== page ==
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Romania Abandons Corruption Bill Amid Ongoing Protests

By Alexander Dombrowski
Staff Writer

On February 5, the Romanian government scrapped a proposed bill protecting politicians from facing corruption charges. The repeal came amid ongoing protests against government actions in Victory Square.

Introduced by the governing Social Democratic Party, the bill minimized penalties for corruption, including decriminalizing corruption resulting in damages less than 200,000 lei, or about $48,000. The proposal was stated as aiming to curtail prison overpopulation, although corruption crimes in Romania are almost exclusively committed by a small population of government officials.

Among those in line set to benefit from the legislation was Social Democratic President Liviu Dragnea, as the decreased standard for punishments would have absolved the corruption charges Dragnea is currently facing.

According to the New York Times, many protestors calling for increased accountability in government view the repeal as a setback to the ongoing fight against corruption in Romania.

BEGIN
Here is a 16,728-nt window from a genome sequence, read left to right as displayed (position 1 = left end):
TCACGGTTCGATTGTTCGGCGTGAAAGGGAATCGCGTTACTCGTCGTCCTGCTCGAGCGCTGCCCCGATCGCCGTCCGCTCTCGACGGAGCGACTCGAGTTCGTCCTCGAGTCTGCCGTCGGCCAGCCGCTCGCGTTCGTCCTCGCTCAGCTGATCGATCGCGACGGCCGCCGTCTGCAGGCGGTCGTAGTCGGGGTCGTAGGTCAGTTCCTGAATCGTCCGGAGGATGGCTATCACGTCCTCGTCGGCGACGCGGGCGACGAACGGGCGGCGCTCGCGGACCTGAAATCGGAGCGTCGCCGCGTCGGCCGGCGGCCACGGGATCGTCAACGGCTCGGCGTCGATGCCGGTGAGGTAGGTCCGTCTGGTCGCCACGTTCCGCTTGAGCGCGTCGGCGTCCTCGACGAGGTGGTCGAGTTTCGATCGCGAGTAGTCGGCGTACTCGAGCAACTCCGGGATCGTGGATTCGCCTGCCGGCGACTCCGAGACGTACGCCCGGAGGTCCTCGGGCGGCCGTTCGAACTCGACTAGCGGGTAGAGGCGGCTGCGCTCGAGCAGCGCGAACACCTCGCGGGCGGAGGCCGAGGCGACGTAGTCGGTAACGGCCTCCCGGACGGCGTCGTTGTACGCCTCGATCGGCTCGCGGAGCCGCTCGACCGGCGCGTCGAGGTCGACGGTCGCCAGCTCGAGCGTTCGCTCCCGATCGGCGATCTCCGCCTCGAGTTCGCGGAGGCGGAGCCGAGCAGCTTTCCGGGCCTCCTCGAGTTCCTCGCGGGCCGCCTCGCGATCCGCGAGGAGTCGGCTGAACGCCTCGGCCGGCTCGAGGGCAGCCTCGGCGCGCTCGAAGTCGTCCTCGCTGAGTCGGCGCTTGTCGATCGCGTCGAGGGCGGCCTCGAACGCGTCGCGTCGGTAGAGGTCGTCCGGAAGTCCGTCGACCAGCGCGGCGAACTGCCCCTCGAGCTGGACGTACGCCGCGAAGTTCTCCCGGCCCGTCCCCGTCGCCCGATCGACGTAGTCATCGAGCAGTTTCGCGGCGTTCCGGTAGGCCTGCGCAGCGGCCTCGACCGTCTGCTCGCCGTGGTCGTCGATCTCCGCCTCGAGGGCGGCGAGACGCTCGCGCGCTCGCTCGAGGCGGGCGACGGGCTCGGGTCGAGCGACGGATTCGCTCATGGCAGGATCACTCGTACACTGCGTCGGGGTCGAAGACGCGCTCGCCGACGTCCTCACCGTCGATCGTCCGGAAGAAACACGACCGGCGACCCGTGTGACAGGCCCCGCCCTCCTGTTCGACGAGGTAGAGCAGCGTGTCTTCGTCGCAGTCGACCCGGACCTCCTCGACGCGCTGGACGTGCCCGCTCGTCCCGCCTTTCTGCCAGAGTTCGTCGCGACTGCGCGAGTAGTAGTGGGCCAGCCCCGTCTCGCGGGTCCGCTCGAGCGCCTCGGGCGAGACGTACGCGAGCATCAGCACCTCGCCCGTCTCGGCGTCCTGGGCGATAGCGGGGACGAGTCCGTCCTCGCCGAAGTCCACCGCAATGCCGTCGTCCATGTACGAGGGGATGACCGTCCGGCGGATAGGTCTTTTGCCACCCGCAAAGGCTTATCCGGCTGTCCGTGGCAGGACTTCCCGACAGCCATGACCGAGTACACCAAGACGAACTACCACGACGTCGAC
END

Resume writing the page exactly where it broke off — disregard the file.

Within an hour of the repeal decision, protestors flooded Victory Square and began peaceful and unified demonstrations, reminiscent of the 1989 Romanian protests that eventually led to the overthrow of the Soviet regime. The use of nonviolence possibly reflects shifts in Romanian attitudes towards the effectiveness of peaceful demonstration, due to experiences after the last revolt, multi-media outlets, as well as job commitments, according to Euronews.

The abandonment of the legislation by the government is a major win for the protestors, as CNN reports Prime Minister Sorin Grindeanu announced Sunday that the administration would be abandoning the bill, citing concerns over its divisive effect on the population. Gindeanu claimed there were several problems with communicating the intentions of the legislation. He added that the worst thing the legislation could do is what happened: divide the Romanian people from its government amid mass protests. It is unclear whether the administration plans to make any significant changes after the outrage from the population that such a bill would even be proposed.

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